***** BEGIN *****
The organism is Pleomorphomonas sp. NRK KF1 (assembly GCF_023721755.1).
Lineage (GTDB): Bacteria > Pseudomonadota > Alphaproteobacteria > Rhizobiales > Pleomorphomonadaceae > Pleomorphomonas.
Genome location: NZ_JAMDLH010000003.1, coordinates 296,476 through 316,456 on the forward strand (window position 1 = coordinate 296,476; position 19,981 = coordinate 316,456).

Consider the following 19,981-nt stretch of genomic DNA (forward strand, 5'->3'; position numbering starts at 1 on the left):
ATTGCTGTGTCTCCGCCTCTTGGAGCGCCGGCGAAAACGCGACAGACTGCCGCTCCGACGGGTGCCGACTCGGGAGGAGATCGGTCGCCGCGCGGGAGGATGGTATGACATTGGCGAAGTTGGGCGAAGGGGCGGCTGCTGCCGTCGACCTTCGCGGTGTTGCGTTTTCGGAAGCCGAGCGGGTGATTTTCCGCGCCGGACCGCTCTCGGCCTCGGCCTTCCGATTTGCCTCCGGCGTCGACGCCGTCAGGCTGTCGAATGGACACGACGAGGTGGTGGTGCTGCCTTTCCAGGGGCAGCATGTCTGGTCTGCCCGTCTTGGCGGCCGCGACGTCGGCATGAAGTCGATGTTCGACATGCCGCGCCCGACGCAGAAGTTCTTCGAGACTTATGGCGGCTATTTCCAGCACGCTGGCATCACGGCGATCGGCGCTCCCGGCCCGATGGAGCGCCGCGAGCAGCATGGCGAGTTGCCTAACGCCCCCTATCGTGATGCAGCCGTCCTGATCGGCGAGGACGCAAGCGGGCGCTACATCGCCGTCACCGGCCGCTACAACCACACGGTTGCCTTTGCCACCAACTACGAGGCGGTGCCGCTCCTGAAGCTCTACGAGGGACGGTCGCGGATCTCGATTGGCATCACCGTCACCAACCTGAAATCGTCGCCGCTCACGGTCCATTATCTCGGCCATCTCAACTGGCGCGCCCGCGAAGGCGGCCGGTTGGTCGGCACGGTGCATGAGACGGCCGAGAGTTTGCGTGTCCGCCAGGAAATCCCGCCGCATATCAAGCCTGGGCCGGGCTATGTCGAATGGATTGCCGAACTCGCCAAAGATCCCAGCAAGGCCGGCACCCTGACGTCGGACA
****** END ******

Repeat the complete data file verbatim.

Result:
The organism is Pleomorphomonas sp. NRK KF1 (assembly GCF_023721755.1).
Lineage (GTDB): Bacteria > Pseudomonadota > Alphaproteobacteria > Rhizobiales > Pleomorphomonadaceae > Pleomorphomonas.
Genome location: NZ_JAMDLH010000003.1, coordinates 296,476 through 316,456 on the forward strand (window position 1 = coordinate 296,476; position 19,981 = coordinate 316,456).

Consider the following 19,981-nt stretch of genomic DNA (forward strand, 5'->3'; position numbering starts at 1 on the left):
ATTGCTGTGTCTCCGCCTCTTGGAGCGCCGGCGAAAACGCGACAGACTGCCGCTCCGACGGGTGCCGACTCGGGAGGAGATCGGTCGCCGCGCGGGAGGATGGTATGACATTGGCGAAGTTGGGCGAAGGGGCGGCTGCTGCCGTCGACCTTCGCGGTGTTGCGTTTTCGGAAGCCGAGCGGGTGATTTTCCGCGCCGGACCGCTCTCGGCCTCGGCCTTCCGATTTGCCTCCGGCGTCGACGCCGTCAGGCTGTCGAATGGACACGACGAGGTGGTGGTGCTGCCTTTCCAGGGGCAGCATGTCTGGTCTGCCCGTCTTGGCGGCCGCGACGTCGGCATGAAGTCGATGTTCGACATGCCGCGCCCGACGCAGAAGTTCTTCGAGACTTATGGCGGCTATTTCCAGCACGCTGGCATCACGGCGATCGGCGCTCCCGGCCCGATGGAGCGCCGCGAGCAGCATGGCGAGTTGCCTAACGCCCCCTATCGTGATGCAGCCGTCCTGATCGGCGAGGACGCAAGCGGGCGCTACATCGCCGTCACCGGCCGCTACAACCACACGGTTGCCTTTGCCACCAACTACGAGGCGGTGCCGCTCCTGAAGCTCTACGAGGGACGGTCGCGGATCTCGATTGGCATCACCGTCACCAACCTGAAATCGTCGCCGCTCACGGTCCATTATCTCGGCCATCTCAACTGGCGCGCCCGCGAAGGCGGCCGGTTGGTCGGCACGGTGCATGAGACGGCCGAGAGTTTGCGTGTCCGCCAGGAAATCCCGCCGCATATCAAGCCTGGGCCGGGCTATGTCGAATGGATTGCCGAACTCGCCAAAGATCCCAGCAAGGCCGGCACCCTGACGTCGGACA